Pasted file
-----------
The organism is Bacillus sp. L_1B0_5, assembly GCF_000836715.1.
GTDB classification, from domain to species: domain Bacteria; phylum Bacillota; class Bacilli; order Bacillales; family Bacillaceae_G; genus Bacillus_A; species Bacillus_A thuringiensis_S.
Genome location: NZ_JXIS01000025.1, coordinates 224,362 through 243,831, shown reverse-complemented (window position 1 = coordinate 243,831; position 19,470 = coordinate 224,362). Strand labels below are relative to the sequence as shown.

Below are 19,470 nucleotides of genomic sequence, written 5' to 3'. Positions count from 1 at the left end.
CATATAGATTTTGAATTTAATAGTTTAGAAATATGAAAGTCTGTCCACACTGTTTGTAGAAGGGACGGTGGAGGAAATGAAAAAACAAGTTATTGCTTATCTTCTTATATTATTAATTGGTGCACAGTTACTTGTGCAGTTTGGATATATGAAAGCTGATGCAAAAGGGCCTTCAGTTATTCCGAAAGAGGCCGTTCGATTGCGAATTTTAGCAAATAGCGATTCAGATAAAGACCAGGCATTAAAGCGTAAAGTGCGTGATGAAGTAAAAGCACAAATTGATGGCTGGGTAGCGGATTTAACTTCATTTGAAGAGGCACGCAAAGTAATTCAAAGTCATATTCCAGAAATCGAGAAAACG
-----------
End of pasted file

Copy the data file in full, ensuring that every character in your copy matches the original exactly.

The organism is Bacillus sp. L_1B0_5, assembly GCF_000836715.1.
GTDB classification, from domain to species: domain Bacteria; phylum Bacillota; class Bacilli; order Bacillales; family Bacillaceae_G; genus Bacillus_A; species Bacillus_A thuringiensis_S.
Genome location: NZ_JXIS01000025.1, coordinates 224,362 through 243,831, shown reverse-complemented (window position 1 = coordinate 243,831; position 19,470 = coordinate 224,362). Strand labels below are relative to the sequence as shown.

Below are 19,470 nucleotides of genomic sequence, written 5' to 3'. Positions count from 1 at the left end.
CATATAGATTTTGAATTTAATAGTTTAGAAATATGAAAGTCTGTCCACACTGTTTGTAGAAGGGACGGTGGAGGAAATGAAAAAACAAGTTATTGCTTATCTTCTTATATTATTAATTGGTGCACAGTTACTTGTGCAGTTTGGATATATGAAAGCTGATGCAAAAGGGCCTTCAGTTATTCCGAAAGAGGCCGTTCGATTGCGAATTTTAGCAAATAGCGATTCAGATAAAGACCAGGCATTAAAGCGTAAAGTGCGTGATGAAGTAAAAGCACAAATTGATGGCTGGGTAGCGGATTTAACTTCATTTGAAGAGGCACGCAAAGTAATTCAAAGTCATATTCCAGAAATCGAGAAAACG